if you were a jew, or a palestinian, or even demonstrated even a small level of actual interest in the middle east or israel that go beyond rote condemnation, or demonstrated a similar issue in any other foreign country besides israel, i might be more inclined to treat your occasional outbursts as coming from a legitimate position of interest. instead you only pipe up to give knee-jerk condemnations, frequently citing the same 2 or 3 mindless twitter commentators in lieu of your own statements. you seem to know nothing about israel outside your trendy pejoratives (apartheid! genocidal! etc), and appear to give little attention to any other country in the world except maybe your own. so why the interest in israel particularly? i think it's pretty obvious.

Mordy, Thursday, 1 December 2016 17:08 (one week ago) Permalink

And stop lying about these "explicitly prejudiced comments," as difficult as it must be. xp

Supercreditor (Dr Morbius), Thursday, 1 December 2016 17:09 (one week ago) Permalink

Jimmy Carter has many of his own issues including that he preached supersessionism and classical antisemitic positions for many years even before he got into the Israel criticism business. It's still quite chutzpadik to compare yourself to him. He knows plenty about Israel and helped negotiate one of the country's most important treaties. You appear to know nothing about Israel except that Zionists are bad and oppress Palestinians. Demonstrate I'm wrong. Show me comments you've made on Israel that are not just condemnations. Surely if your interest in not simply bigoted you would have topics of note that concern you that are not simply negative.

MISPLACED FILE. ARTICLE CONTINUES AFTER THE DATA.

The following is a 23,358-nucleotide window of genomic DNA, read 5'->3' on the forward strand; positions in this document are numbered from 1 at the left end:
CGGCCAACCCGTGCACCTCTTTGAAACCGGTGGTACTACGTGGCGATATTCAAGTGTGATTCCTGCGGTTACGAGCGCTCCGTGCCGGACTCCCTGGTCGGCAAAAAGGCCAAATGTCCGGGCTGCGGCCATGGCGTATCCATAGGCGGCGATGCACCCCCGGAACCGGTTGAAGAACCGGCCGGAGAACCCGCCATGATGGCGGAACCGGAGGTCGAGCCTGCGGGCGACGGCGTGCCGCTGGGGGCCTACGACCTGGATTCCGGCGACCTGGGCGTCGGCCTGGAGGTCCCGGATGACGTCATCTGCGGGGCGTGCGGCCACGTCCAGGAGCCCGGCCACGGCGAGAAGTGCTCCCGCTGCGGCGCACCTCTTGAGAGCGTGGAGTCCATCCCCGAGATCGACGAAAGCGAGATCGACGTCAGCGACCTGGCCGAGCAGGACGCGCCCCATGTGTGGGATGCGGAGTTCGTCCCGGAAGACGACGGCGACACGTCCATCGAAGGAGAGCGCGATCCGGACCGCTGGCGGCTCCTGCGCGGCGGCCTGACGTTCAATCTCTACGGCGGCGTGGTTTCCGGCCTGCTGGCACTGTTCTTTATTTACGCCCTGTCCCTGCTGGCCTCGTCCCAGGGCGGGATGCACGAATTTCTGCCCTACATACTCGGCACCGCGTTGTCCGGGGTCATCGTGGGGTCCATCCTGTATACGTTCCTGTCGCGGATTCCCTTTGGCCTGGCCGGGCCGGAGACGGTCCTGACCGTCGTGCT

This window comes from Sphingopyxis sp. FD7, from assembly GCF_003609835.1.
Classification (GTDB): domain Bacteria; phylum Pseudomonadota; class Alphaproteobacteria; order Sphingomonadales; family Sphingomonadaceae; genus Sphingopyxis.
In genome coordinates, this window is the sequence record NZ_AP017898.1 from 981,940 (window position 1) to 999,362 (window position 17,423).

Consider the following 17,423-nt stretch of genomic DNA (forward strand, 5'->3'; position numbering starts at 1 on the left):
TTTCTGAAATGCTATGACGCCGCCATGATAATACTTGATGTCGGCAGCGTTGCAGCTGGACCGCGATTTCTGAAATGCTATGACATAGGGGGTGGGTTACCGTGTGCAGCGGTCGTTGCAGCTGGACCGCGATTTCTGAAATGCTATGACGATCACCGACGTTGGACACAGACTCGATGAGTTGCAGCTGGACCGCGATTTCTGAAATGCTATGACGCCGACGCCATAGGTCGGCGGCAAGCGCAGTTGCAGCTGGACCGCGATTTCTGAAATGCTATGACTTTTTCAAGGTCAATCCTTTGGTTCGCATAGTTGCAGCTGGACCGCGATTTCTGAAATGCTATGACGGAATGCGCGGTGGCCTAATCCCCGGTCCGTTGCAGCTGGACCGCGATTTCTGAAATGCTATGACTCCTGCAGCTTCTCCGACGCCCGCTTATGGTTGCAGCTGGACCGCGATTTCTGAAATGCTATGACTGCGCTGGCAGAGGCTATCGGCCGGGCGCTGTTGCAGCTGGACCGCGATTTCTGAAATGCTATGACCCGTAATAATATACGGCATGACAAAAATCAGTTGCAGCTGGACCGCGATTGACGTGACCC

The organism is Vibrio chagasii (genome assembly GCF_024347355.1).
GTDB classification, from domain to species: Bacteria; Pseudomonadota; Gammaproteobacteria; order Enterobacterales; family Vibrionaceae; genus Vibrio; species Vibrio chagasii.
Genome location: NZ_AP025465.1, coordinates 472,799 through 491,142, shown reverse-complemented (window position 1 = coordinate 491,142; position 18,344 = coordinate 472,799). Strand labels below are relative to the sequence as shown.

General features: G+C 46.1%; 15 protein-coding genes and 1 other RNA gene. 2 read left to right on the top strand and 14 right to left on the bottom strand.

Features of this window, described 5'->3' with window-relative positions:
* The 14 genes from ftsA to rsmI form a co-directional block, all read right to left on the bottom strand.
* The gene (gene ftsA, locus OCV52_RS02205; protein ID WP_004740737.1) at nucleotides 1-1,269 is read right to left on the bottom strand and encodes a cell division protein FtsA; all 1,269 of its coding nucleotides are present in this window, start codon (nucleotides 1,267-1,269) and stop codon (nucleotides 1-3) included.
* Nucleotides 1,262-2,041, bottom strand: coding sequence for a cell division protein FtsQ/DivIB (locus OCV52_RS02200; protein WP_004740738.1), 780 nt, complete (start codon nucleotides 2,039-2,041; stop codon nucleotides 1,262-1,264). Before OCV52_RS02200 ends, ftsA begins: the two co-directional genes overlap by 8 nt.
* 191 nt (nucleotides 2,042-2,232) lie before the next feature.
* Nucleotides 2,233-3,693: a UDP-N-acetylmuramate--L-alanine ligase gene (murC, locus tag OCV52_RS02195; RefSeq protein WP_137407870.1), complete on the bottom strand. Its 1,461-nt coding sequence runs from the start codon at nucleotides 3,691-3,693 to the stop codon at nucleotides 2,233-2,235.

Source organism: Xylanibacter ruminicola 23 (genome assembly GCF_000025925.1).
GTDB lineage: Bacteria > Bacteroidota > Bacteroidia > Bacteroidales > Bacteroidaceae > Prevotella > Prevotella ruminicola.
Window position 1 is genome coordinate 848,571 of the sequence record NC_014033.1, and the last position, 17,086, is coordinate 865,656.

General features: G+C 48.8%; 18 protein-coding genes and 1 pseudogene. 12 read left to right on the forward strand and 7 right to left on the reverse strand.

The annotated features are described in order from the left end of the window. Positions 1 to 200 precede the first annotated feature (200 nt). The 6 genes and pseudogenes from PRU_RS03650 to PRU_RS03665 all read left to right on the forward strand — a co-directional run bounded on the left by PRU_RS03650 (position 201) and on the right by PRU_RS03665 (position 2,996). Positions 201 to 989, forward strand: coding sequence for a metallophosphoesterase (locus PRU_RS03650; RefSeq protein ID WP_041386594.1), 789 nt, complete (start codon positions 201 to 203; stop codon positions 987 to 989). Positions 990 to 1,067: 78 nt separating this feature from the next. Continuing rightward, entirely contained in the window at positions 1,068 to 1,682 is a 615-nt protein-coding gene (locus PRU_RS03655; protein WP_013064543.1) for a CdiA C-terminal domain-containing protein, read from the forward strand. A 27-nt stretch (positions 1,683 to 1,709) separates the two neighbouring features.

Mordy, Thursday, 1 December 2016 17:10 (one week ago) Permalink

Oh gmafb everyone here knows what I'm referring to. Don't make me go dig it up. xp

Mordy, Thursday, 1 December 2016 17:11 (one week ago) Permalink

I let you and your vast stores of knowledge take care of the praise.

This is pointless and fatigiung for everyone else. Ta.

Supercreditor (Dr Morbius), Thursday, 1 December 2016 17:12 (one week ago) Permalink

everyone here knows what I'm referring to.

You know who I don't like? Self-absorbed, bigoted, hateful fundamentralists from every religion.

Supercreditor (Dr Morbius), Thursday, 1 December 2016 17:14 (one week ago) Permalink

Actually I think this is an important conversation. Explain to me how my understanding of your participation on this topic on this board is wrong. How is it anything but just pathetic Jew-baiting? You clearly don't know shit about Jews, Judaism, or Israel. Your only comments on the topic are negative, and like I pointed out, often explicitly bigoted. If you don't think you're a bigot maybe consider that the evidence to the contrary suggests that you don't even know your own mind. And btw don't think anyone hasn't noticed that Jews aren't your only topic. I've also seen you make sexism and racist remarks as well. You're not a very nice or good person and you should either work on becoming a better one or stop taking offense when people notice.

Mordy, Thursday, 1 December 2016 17:15 (one week ago) Permalink

*thread turns into blurry dust-cloud a la Peanuts*

the last famous person you were surprised to discover was actually (man alive), Thursday, 1 December 2016 17:15 (one week ago) Permalink

my mind is not what i put on this board, you goddamn maniacal fuckface. buhbye

xp